Similarly, in the next phase, investors and other stakeholders need to be kept abrest of what is happening. Issuers have called for a shift to a risk-based, quarterly reporting regime to give them more latitude when considering long-term strategic matters. We recognise that boards need time to think through these challenges and to formulate a response.

The annual reporting apparatus, in the form of business, financial, corporate governance and sustainability reports, is a convenient medium and an opportunity for boards to demonstrate their considered analysis and lay out their plans and strategies to push a company forward.

If it’s the case that a board has already considered these aspects prior to an annual reporting period, then they should update stakeholders accordingly in their quarterly updates or half-year financial report.

Reporting on social factors is particularly important during Covid-19

The impact of Covid-19 on the people-element of business is of particular interest.  The outbreak has laid bare the importance of managing material social risks and opportunities among key stakeholder groups, such as employees, customers, suppliers, as well as the wider community.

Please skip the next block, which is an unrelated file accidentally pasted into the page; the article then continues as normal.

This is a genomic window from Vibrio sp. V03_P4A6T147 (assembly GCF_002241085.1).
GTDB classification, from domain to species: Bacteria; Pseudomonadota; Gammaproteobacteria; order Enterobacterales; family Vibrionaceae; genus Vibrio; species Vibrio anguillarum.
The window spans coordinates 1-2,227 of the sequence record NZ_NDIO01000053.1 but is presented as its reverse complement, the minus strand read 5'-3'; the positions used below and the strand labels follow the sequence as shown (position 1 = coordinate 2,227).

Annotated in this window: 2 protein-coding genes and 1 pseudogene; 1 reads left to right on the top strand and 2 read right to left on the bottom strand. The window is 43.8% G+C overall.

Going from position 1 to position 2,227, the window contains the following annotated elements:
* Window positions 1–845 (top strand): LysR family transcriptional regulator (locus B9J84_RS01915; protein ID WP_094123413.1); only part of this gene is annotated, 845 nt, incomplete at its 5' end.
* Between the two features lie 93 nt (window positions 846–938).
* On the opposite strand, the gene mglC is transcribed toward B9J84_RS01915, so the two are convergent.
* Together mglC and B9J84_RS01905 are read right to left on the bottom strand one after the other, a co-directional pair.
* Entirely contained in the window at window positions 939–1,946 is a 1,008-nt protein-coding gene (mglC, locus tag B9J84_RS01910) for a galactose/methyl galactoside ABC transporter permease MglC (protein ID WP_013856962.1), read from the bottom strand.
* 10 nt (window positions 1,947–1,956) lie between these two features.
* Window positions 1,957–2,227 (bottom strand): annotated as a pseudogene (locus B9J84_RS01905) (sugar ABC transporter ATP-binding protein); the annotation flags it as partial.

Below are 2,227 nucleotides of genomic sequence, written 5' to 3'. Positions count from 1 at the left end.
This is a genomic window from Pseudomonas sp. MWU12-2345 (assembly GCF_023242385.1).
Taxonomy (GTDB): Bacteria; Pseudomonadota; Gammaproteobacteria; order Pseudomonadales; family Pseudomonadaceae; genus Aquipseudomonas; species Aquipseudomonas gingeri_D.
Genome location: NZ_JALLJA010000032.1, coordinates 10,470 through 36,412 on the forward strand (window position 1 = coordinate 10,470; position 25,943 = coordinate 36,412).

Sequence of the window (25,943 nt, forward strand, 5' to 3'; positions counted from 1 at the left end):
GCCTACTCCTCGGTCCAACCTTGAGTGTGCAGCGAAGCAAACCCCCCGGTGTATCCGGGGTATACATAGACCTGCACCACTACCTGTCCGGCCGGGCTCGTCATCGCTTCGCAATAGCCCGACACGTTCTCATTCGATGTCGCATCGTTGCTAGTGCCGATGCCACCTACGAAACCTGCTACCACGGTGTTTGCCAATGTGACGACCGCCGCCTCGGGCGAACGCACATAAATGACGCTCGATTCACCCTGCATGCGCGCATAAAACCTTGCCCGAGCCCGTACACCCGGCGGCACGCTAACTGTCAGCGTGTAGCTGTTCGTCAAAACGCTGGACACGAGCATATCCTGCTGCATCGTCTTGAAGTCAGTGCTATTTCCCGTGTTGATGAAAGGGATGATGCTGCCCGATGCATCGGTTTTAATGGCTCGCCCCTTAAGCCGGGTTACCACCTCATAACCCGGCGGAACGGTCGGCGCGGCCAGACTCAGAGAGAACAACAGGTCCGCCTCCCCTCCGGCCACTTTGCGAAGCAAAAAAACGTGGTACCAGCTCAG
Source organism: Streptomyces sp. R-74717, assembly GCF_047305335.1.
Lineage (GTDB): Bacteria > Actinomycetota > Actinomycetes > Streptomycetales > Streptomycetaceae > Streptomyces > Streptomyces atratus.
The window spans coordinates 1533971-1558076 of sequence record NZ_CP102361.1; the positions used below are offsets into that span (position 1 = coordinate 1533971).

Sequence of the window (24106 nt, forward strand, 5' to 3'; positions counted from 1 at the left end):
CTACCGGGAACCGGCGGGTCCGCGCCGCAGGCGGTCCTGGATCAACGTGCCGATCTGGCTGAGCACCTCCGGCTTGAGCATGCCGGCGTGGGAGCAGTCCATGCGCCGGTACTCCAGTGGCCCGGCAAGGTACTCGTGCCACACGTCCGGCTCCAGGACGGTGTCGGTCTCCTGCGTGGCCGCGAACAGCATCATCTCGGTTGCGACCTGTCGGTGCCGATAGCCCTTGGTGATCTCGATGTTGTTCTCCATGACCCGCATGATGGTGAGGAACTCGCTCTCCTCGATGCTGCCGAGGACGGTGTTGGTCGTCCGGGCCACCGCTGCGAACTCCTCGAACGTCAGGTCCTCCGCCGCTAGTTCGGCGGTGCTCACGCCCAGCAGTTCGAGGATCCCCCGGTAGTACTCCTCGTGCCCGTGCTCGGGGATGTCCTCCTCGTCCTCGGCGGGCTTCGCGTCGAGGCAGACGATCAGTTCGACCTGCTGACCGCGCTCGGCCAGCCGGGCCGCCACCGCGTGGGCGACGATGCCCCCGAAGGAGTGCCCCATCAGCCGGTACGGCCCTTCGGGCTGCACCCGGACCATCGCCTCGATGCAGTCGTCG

A company’s response, in relation to these matters, should be included in, and can even form the basis of, social aspects of sustainability reporting. 

Here are some examples of social aspects that companies probably want to consider and describe in their reports.

Employees

A company’s response to governmental calls to institute safe distancing measures and embrace ‘work from home arrangements to the furthest extent possible.

The health and safety of employees, which before now has been perceived as more of a concern for heavy industry, has become a critical consideration for any type of business. Efforts here can include providing face masks and hand sanitisers for employees, as well as facilitating telecommuting. The economic downturn brought on by the crisis has also threatened livelihoods, and job security is of key concern for many employees.

Training and reskilling staff to meet new challenges and leveraging training grants should also have been considered as an appropriate alternative to redundancies. Businesses tread a fine line between competing priorities, and should lay out their plans when they have been set in stone. They also need to keep everyone within their organisation connected virtually, in form and in spirit.

Customers